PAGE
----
"Would you like me to talk about similar work I've done for other organizations or reasons I might be well qualified for the job?"

I've had interviews where the interviewer essentially played games instead of asking questions. They won't ask questions but they want you to fill the open air. They won't just tell you this is going on, so it creates this awkward space. Now that I've been through it, I can see it coming and just flat out offer to fill the space. If they say no, then you're done. If they say yes, fill the open space with the information you already have prepared.
posted by cnc at 2:13 PM on December 10, 2012 [2 favorites]

Sometimes (many times) the interviewer is just as horrible at interviewing as the interviewee. And they are nervous too, because they've got to get this right. And you're clutching your resume, they are clutching questions they've jotted down, and both of you have read the same books about interview questions/answers, and both feel ridiculous.

So, you could help her out.

Set aside some of your worries. Is it ok to say nice things about the company? OF COURSE it is. Is it ok to randomly start talking about your previous job? That's why you are there!

Maybe try this during your next interview: Take control of the whole thing. Fake confidence if you have to.

1. Walk in, shake their hand, you're fingersandtoes and you're glad to meet them. How are they doing today?

2. They answer, you smile, they look down at your resume. "Let me tell you a little bit about my work history," you say. Then in 2-3 sentences, give a summary of a job and what you did best there. Include why you left. You want growth, you want stability -- and you ask your question -- does this job offer that?

3. They answer the question, and say a few more things about their company. You confide that you've always LOVED that. And now, without prompting from her, you ask another question. If you've run out of questions, then you want to know what your first milestones will be, or what will be the biggest challenges, or how a typical day goes, or what does she like best about working for that company?

4. She answers whatever question you ask. You follow up with something reasonable. She feels like she has to end with a last offer for questions, and you DO have one last one: When is she looking to fill this position? What are your next steps?

5. Wait for her to stand, and when she does you stand and shake her hand. You are very glad you've had the opportunity to meet her and to learn more about what they do at that company. You look forward to hearing from her by X date.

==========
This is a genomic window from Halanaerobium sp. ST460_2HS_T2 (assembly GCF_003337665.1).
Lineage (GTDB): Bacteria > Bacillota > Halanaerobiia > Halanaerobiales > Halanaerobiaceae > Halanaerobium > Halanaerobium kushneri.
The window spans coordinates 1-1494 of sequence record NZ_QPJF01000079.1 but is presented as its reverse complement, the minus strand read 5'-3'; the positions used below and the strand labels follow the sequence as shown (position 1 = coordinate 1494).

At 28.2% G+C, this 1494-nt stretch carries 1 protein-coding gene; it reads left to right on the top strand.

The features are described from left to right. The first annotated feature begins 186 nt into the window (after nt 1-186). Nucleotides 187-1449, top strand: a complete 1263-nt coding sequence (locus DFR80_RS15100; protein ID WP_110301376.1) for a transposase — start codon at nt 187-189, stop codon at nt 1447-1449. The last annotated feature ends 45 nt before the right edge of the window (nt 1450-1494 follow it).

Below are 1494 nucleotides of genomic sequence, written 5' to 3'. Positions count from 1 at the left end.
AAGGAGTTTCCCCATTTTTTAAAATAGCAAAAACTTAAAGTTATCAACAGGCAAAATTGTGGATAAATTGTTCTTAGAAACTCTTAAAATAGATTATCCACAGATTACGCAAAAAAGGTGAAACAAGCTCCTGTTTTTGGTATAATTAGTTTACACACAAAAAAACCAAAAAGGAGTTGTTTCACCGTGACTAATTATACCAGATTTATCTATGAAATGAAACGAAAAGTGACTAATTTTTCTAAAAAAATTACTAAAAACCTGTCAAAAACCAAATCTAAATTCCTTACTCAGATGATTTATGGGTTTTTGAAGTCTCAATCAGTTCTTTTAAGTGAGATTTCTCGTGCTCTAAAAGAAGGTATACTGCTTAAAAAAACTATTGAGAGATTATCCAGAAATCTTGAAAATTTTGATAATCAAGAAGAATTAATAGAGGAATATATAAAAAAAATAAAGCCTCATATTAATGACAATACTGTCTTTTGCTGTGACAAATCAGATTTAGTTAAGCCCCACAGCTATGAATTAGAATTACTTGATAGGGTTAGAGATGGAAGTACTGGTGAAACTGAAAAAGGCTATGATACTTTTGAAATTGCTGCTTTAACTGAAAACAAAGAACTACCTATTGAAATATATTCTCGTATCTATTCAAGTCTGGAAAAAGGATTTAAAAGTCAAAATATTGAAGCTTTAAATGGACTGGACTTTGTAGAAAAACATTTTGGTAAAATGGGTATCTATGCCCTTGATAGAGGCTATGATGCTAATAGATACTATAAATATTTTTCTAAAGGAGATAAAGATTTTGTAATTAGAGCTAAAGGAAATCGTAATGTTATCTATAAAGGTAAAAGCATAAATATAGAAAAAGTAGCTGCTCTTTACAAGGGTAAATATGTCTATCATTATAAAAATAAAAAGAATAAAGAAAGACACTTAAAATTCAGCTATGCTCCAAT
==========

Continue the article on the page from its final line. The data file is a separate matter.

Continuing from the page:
See how it's like tossing a ball back and forth? Both are playing, not just one person. Don't be afraid to talk to the person like, a person. The interviewer will feel like they did a really good job at interviewing, and everyone likes to feel like they did a good job. And you helped her feel that way, and that reflects well on you.
posted by Houstonian at 2:25 PM on December 10, 2012 [6 favorites]

one note and then I'll go away!

I say I was looking to grow at that one position but in reality it was a really shady, demoralizing company that treated its customers pretty poorly and I needed out. Suggestions for a better answer to why I left would be appreciated but I realize that is another question.
posted by secretdawn at 2:29 PM on December 10, 2012

It's fine to be brown-nosey in an interview. Did you say why you wanted the job? I like to know that the person I'm interviewing wants THIS job, not just A job, and why.
posted by Ideefixe at 2:45 PM on December 10, 2012 [1 favorite]

"I had some reservations about the way customers were being treated" is WAY better than that "room to grow" stuff. It means nothing; it makes me (the interviewer) think that you are either hiding something or are flaky and quit for no good reason.
posted by fingersandtoes at 2:53 PM on December 10, 2012 [3 favorites]

I say I was looking to grow at that one position but in reality it was a really shady, demoralizing company that treated its customers pretty poorly and I needed out.

I conduct interviews of job applicants from time to time.

It is a cardinal rule of job interviews not to disparage your former employer unless it was Al Qaeda. The reason is that it raises questions about you that you don't want raised such as: Is this person unreasonable? Will she quit at her first perceived slight? Will she say things like this about me someday? Why doesn't she know not to say things like that in business situations?

Instead, it is better to say something about you such as "I was looking for this opportunity". Also, I don't think it would be appropriate to make their affordable prices about your childhood disappointment. If you felt the need to talk about the prices, you could have said something about you like how it provides opportunity for a lot of kids and leave it at that. Your knowledge of their pricing shows you have done some research and aren't just spamming out applications; I have seen candidates fail interviews because they did not know some aspect of my firm.